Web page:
by John Dingwall - award winning author of "Sunday Too Far Away" and other plays

It pays to stay sick

At odd times things happen that throw up the thought...I remember when...

Especially these days and especially in this country.

A week or so ago I had the occasion to go to a chiropractor who decided he needed some x-rays of my lower back.

Now, I'm fairly healthy, so healthy in fact that it had been some years since I'd been to a doctor. I'd misplaced by Medicare card.

No worry, said the receptionist, just ring up, get your number and we'll bulk bill you.

When you ring Medicare it's a one three number and the connection is to a call centre somewhere in the country.

Yes, the call centre person said, we have your number and your old address and she added, your card expired five years ago. You've been living out of Australia, haven't you?

You're not entitled to it, she said.


I would have to prove that I had been living in Australia for the past five years.


Records from employers.

But I had been self employed during that time, I said.

The call centre person patently could not believe that anyone had not worked the Medicare system for five long years.

When I asked whether I as an Australian born citizen was automatically entitled to a Medicare Card, her suspicion drooled through the telephone.

No, she said, and if I did not present five years of acceptable evidence I would not get one.

I rang one three again and asked to speak to a supervisor. Her bureaucratic hackles rose when I asked what difference it made if I had been overseas for the past five years. They had my old number and here I was making a local call.

Her response: That's the rule. She buttressed her statement with an example...you can't just walk into a bank and open an account.

It was at that precise moment that the "remember when" thought kicked in.

Remember when you could walk into a bank with your own little piggy bank and open an account? Remember when the bank didn't charge you for simply walking into their premises and dealing at the counter? Remember when the bank didn't charge you for the use of your money? Remember when the bank was physically there, in your local shopping centre? Remember when they didn't make such disgustingly huge profits from us poor sods?

Wearily, I asked the Medicare call centre supervisor for the number of my local Medicate Centre.

We don't give out telephone numbers, she said.

Remember when they did?



by John Dingwall - award winning author of "Sunday Too Far Away" and other plays

The man who couldn't say NO

Pete says, at least once a day, oh God, why was I ever born?

It's a statement of despair.

Pete believes he was meant for an earlier period in Australia when one's word was his bond, when life was more straight forward, when you knew where you stood in the society, when the working man was accorded some kind of dignity and respect.

At least that's Pete's memory of an earlier time. Perhaps it's an illusion.

Pete's the kind of guy who believes in and is respectful of government authority.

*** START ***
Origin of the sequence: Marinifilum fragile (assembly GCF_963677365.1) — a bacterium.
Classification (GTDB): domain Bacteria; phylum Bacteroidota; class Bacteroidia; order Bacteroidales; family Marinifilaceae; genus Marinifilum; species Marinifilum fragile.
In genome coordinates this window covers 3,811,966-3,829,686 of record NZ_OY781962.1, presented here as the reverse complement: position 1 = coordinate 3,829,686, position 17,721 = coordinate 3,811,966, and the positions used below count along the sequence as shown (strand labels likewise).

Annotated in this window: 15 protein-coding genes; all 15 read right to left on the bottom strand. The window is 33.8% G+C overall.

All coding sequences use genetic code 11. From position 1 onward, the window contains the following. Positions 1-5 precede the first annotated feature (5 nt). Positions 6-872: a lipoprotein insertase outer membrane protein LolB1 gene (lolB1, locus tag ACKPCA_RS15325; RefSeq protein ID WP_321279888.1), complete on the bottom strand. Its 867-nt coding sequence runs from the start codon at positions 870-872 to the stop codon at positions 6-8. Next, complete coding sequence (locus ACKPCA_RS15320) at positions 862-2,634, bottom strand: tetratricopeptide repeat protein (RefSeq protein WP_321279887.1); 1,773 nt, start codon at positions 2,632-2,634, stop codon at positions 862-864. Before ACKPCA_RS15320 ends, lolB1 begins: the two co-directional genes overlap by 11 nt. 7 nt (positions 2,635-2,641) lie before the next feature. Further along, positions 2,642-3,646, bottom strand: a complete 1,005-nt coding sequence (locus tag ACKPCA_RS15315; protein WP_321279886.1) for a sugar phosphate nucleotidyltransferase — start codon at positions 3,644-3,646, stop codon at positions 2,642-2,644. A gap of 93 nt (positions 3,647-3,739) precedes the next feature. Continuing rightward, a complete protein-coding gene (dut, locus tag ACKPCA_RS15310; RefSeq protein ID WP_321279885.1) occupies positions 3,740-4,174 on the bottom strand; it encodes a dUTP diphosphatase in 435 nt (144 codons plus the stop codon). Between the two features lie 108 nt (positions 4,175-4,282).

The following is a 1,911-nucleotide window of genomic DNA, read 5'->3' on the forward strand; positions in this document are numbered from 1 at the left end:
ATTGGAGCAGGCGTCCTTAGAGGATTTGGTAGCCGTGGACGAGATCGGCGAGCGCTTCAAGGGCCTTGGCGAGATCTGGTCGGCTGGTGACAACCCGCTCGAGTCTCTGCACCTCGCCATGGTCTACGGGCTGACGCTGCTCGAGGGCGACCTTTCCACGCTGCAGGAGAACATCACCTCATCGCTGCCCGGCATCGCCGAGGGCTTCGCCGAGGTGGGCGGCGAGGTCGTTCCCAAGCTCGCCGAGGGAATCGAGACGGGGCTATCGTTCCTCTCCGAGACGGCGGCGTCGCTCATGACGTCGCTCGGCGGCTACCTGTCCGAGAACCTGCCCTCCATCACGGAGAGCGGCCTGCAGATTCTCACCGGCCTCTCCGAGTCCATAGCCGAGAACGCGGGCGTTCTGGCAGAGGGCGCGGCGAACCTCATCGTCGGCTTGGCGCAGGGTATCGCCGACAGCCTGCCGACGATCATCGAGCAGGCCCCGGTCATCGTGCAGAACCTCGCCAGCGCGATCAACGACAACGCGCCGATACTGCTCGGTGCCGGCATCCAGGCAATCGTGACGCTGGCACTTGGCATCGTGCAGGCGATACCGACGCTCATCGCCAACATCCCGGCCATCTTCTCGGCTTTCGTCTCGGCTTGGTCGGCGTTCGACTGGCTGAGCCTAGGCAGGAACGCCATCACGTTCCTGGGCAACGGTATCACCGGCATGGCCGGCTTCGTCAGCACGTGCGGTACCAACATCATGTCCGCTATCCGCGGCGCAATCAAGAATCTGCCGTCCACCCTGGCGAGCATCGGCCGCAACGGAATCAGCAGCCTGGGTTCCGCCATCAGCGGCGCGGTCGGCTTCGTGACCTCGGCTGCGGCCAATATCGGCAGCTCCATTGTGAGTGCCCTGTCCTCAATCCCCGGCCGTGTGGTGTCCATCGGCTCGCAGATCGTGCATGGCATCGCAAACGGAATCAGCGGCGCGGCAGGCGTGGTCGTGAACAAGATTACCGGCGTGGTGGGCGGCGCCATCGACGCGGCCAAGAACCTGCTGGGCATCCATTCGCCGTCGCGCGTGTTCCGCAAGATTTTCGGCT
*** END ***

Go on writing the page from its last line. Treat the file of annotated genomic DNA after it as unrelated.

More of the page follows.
So, when he was called up for Vietnam, it never occurred to him to try to get out of it. He went and it was that experience that soured his life.

From the above, you would realise that Pete's a sensitive soul and people today know that and many - because this now a dog-eat-dog society - take advantage of it.

Pete, as he did in Vietnam, has trouble saying no.

His one joy in life is cars and not just any cars. His interest is Volkswagens and only the beetle, from the time it first entered the country in 1949 to the change of windscreen sometime in the fifties.

Pete can tell you the most precise detail about the beetle for this period. He's a practical man. He can take 'em apart and put 'em back together with his eyes closed. I'd wager there's no one in the country who knows more about the beetle than Pete.

He acquired his first beetle in 1964. Since then he's acquired a great many more and now there's a sea of beetles in his yard and extensive workshop.

When Pete's working on beetles he doesn't have to think about his life - or Vietnam.

His marriage broke up, his wife simply announcing when Pete got home from work one day, that she was leaving.

It was an extraordinary surprise to him and so devastating that years and years later, he asked a recent acquaintance - myself - why I thought she may have left. Was it the cars?

Most of us develop a shell, particularly these days when life in this country has probably never been more stressful since the days of the Depression back in the thirties. No matter what are the official unemployment figures.

But Pete's problem is not money.

He had a nervous breakdown after Vietnam and he has a reasonably generous pension.

When Pete safely got back home, each night he would climb the steep hill at the back of his house and look out over the paddocks..

Yes, for the peace of it - because what he remembers most about Vietnam is the unrelenting noise, - but mainly to delay the nighmare he still has almost as soon as his head touches the pillow.

Pete's assignment in Vietnam was as a spotter in light aircraft, a Cessna, armed on each wing with phosphorous rockets.

This day, with only the pilot and Pete in the plane, they flew over a jungle clearing as a woman and her children stepped out from beneath the canopy.

Pete noted with relief that they were flying away from the group but the pilot banked and turned and bore in on them and said to Pete, "okay, press the button , now!"

Pete, the man who could never say no, pressed the button that released the rockets and watched as, characteristic of phosphorous shells, the woman and children were incinerated before his eyes.

What do you say to a sensitive man who has that to live with for the rest of his life?





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